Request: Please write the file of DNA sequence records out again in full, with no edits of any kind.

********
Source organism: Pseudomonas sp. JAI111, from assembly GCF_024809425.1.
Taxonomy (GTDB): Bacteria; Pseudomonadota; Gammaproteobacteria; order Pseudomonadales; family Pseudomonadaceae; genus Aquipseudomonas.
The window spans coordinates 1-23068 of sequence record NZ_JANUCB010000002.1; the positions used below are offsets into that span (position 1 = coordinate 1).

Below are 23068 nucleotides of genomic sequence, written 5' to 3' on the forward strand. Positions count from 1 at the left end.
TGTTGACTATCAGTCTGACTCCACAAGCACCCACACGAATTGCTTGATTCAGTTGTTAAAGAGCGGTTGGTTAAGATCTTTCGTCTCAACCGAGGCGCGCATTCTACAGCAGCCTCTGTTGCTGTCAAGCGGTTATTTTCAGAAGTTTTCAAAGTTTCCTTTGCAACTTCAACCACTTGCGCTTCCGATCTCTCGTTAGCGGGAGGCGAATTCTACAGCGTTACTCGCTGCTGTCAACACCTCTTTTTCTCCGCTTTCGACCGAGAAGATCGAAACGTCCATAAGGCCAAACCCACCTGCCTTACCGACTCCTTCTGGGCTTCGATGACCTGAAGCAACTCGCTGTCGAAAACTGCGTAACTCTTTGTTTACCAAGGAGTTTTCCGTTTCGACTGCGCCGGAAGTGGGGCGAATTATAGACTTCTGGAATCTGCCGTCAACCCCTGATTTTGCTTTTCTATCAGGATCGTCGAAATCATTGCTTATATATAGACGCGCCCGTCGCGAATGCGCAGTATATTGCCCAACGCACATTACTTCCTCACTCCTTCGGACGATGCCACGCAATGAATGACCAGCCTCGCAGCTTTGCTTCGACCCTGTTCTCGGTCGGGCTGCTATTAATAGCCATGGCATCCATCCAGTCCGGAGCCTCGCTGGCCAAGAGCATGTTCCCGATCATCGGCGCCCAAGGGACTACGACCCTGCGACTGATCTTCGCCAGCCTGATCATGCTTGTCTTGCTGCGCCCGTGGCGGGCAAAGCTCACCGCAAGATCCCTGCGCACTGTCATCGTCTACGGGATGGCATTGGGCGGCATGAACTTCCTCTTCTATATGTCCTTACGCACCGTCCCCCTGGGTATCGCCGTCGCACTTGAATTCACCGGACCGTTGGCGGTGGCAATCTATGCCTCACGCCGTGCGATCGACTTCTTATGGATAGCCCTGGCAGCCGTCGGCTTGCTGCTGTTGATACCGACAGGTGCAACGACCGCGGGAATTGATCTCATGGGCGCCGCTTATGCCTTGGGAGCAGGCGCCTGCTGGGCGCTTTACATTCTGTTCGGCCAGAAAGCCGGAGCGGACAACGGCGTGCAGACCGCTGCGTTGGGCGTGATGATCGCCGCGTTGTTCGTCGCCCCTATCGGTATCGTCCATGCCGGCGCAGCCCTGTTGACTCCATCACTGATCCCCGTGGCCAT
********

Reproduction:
Source organism: Pseudomonas sp. JAI111, from assembly GCF_024809425.1.
Taxonomy (GTDB): Bacteria; Pseudomonadota; Gammaproteobacteria; order Pseudomonadales; family Pseudomonadaceae; genus Aquipseudomonas.
The window spans coordinates 1-23068 of sequence record NZ_JANUCB010000002.1; the positions used below are offsets into that span (position 1 = coordinate 1).

Below are 23068 nucleotides of genomic sequence, written 5' to 3' on the forward strand. Positions count from 1 at the left end.
TGTTGACTATCAGTCTGACTCCACAAGCACCCACACGAATTGCTTGATTCAGTTGTTAAAGAGCGGTTGGTTAAGATCTTTCGTCTCAACCGAGGCGCGCATTCTACAGCAGCCTCTGTTGCTGTCAAGCGGTTATTTTCAGAAGTTTTCAAAGTTTCCTTTGCAACTTCAACCACTTGCGCTTCCGATCTCTCGTTAGCGGGAGGCGAATTCTACAGCGTTACTCGCTGCTGTCAACACCTCTTTTTCTCCGCTTTCGACCGAGAAGATCGAAACGTCCATAAGGCCAAACCCACCTGCCTTACCGACTCCTTCTGGGCTTCGATGACCTGAAGCAACTCGCTGTCGAAAACTGCGTAACTCTTTGTTTACCAAGGAGTTTTCCGTTTCGACTGCGCCGGAAGTGGGGCGAATTATAGACTTCTGGAATCTGCCGTCAACCCCTGATTTTGCTTTTCTATCAGGATCGTCGAAATCATTGCTTATATATAGACGCGCCCGTCGCGAATGCGCAGTATATTGCCCAACGCACATTACTTCCTCACTCCTTCGGACGATGCCACGCAATGAATGACCAGCCTCGCAGCTTTGCTTCGACCCTGTTCTCGGTCGGGCTGCTATTAATAGCCATGGCATCCATCCAGTCCGGAGCCTCGCTGGCCAAGAGCATGTTCCCGATCATCGGCGCCCAAGGGACTACGACCCTGCGACTGATCTTCGCCAGCCTGATCATGCTTGTCTTGCTGCGCCCGTGGCGGGCAAAGCTCACCGCAAGATCCCTGCGCACTGTCATCGTCTACGGGATGGCATTGGGCGGCATGAACTTCCTCTTCTATATGTCCTTACGCACCGTCCCCCTGGGTATCGCCGTCGCACTTGAATTCACCGGACCGTTGGCGGTGGCAATCTATGCCTCACGCCGTGCGATCGACTTCTTATGGATAGCCCTGGCAGCCGTCGGCTTGCTGCTGTTGATACCGACAGGTGCAACGACCGCGGGAATTGATCTCATGGGCGCCGCTTATGCCTTGGGAGCAGGCGCCTGCTGGGCGCTTTACATTCTGTTCGGCCAGAAAGCCGGAGCGGACAACGGCGTGCAGACCGCTGCGTTGGGCGTGATGATCGCCGCGTTGTTCGTCGCCCCTATCGGTATCGTCCATGCCGGCGCAGCCCTGTTGACTCCATCACTGATCCCCGTGGCCAT